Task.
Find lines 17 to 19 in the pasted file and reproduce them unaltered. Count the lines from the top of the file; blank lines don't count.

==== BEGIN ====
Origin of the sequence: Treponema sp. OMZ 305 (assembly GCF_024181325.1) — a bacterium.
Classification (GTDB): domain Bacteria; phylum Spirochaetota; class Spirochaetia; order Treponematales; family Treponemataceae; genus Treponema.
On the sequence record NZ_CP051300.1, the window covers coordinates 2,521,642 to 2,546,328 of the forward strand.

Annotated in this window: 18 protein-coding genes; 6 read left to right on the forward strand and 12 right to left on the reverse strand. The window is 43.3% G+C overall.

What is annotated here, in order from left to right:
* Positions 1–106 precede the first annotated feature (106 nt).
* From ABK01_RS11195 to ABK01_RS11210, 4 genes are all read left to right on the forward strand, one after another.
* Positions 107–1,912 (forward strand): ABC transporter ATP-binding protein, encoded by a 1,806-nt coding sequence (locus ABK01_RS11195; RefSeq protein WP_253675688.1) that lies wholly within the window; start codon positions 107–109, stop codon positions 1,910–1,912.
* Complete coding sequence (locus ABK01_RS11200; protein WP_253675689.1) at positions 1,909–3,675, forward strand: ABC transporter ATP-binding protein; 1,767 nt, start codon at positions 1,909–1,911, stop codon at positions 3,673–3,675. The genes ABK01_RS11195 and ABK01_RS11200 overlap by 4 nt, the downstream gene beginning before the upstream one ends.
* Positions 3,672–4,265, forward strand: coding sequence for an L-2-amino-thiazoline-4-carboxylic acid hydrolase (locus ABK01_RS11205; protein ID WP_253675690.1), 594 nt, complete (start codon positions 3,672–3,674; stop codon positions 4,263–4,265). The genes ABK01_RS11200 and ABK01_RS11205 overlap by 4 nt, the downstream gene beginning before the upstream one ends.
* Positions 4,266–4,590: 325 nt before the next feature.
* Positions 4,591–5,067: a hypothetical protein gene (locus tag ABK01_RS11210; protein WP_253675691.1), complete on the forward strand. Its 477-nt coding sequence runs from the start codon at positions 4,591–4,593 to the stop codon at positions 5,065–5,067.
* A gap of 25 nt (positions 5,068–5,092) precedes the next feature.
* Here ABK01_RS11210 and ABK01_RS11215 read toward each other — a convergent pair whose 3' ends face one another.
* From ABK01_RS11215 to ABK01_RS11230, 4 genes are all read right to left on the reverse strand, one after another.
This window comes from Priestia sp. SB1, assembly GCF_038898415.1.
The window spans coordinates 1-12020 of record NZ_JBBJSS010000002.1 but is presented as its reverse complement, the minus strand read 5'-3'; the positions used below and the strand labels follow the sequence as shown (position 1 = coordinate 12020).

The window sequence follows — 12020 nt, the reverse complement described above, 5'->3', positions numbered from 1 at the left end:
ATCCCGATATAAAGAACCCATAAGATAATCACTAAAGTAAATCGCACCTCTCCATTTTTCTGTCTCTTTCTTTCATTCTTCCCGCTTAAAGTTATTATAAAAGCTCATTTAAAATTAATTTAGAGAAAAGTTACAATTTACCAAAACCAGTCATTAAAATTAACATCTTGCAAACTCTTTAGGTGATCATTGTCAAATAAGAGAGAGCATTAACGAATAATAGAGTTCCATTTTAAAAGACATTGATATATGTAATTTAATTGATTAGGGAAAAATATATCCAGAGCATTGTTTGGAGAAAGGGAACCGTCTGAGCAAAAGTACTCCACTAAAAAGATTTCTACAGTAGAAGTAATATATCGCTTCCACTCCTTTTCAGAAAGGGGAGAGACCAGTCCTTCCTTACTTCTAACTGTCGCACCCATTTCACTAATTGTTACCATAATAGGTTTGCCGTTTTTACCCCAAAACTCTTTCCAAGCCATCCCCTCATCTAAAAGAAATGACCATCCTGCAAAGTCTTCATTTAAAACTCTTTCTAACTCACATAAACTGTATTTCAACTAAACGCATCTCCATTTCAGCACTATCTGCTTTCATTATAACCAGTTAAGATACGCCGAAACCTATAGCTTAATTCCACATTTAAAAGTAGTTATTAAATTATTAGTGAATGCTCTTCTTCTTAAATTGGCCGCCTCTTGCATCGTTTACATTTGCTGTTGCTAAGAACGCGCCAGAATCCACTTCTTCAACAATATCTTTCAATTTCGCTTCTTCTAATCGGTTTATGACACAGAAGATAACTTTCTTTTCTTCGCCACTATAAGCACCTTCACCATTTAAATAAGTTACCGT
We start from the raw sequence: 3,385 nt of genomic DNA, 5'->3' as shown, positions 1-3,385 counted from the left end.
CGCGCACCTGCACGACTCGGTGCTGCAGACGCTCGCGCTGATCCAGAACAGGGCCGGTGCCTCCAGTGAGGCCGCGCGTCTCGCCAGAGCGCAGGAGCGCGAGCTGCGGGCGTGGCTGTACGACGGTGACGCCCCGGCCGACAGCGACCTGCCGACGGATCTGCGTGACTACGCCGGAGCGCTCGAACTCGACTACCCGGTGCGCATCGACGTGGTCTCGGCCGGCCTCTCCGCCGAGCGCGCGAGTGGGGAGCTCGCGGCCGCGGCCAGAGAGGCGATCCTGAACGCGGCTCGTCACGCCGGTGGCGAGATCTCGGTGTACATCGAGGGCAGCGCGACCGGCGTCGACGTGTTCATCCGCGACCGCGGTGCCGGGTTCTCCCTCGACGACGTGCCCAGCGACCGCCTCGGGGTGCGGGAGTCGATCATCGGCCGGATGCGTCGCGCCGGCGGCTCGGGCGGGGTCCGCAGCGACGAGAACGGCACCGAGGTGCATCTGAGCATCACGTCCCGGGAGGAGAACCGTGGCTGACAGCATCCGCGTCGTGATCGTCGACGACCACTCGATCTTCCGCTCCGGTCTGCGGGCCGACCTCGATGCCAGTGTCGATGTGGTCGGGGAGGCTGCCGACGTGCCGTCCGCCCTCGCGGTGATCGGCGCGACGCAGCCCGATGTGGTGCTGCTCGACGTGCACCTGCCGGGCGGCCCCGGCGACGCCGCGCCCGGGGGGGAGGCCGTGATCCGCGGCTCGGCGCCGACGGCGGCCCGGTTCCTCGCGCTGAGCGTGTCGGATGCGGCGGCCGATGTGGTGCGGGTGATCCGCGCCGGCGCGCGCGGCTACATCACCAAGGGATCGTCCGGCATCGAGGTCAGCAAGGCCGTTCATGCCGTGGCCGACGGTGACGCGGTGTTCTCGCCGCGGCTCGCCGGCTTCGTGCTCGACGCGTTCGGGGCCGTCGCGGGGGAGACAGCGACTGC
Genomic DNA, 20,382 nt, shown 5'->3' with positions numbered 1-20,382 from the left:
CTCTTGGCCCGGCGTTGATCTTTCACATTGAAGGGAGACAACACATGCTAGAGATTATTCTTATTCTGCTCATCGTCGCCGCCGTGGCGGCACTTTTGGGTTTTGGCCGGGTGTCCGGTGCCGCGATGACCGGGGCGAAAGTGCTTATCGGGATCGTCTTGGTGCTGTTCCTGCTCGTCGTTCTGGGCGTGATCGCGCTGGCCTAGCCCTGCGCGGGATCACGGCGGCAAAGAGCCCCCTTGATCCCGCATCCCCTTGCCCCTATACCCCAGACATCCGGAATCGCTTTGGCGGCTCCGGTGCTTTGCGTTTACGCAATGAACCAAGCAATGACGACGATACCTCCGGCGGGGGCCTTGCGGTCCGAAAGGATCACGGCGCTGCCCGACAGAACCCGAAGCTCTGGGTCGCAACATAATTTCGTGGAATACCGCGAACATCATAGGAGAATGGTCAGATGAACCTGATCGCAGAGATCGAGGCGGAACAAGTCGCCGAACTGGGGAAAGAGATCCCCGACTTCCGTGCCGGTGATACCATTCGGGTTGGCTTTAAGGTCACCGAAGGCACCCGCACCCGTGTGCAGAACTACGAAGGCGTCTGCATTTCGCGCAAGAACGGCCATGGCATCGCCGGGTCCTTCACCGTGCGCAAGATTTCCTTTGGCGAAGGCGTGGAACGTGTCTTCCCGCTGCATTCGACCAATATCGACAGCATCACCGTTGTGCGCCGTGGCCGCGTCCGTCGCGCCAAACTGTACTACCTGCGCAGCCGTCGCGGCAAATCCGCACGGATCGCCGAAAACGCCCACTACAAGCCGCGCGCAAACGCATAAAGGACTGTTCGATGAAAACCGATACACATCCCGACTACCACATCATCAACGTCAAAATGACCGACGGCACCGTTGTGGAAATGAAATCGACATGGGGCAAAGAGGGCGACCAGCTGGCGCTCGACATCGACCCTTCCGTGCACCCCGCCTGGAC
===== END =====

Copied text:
The window spans coordinates 1-12020 of record NZ_JBBJSS010000002.1 but is presented as its reverse complement, the minus strand read 5'-3'; the positions used below and the strand labels follow the sequence as shown (position 1 = coordinate 12020).

The window sequence follows — 12020 nt, the reverse complement described above, 5'->3', positions numbered from 1 at the left end:
ATCCCGATATAAAGAACCCATAAGATAATCACTAAAGTAAATCGCACCTCTCCATTTTTCTGTCTCTTTCTTTCATTCTTCCCGCTTAAAGTTATTATAAAAGCTCATTTAAAATTAATTTAGAGAAAAGTTACAATTTACCAAAACCAGTCATTAAAATTAACATCTTGCAAACTCTTTAGGTGATCATTGTCAAATAAGAGAGAGCATTAACGAATAATAGAGTTCCATTTTAAAAGACATTGATATATGTAATTTAATTGATTAGGGAAAAATATATCCAGAGCATTGTTTGGAGAAAGGGAACCGTCTGAGCAAAAGTACTCCACTAAAAAGATTTCTACAGTAGAAGTAATATATCGCTTCCACTCCTTTTCAGAAAGGGGAGAGACCAGTCCTTCCTTACTTCTAACTGTCGCACCCATTTCACTAATTGTTACCATAATAGGTTTGCCGTTTTTACCCCAAAACTCTTTCCAAGCCATCCCCTCATCTAAAAGAAATGACCATCCTGCAAAGTCTTCATTTAAAACTCTTTCTAACTCACATAAACTGTATTTCAACTAAACGCATCTCCATTTCAGCACTATCTGCTTTCATTATAACCAGTTAAGATACGCCGAAACCTATAGCTTAATTCCACATTTAAAAGTAGTTATTAAATTATTAGTGAATGCTCTTCTTCTTAAATTGGCCGCCTCTTGCATCGTTTACATTTGCTGTTGCTAAGAACGCGCCAGAATCCACTTCTTCAACAATATCTTTCAATTTCGCTTCTTCTAATCGGTTTATGACACAGAAGATAACTTTCTTTTCTTCGCCACTATAAGCACCTTCACCATTTAAATAAGTTACCGT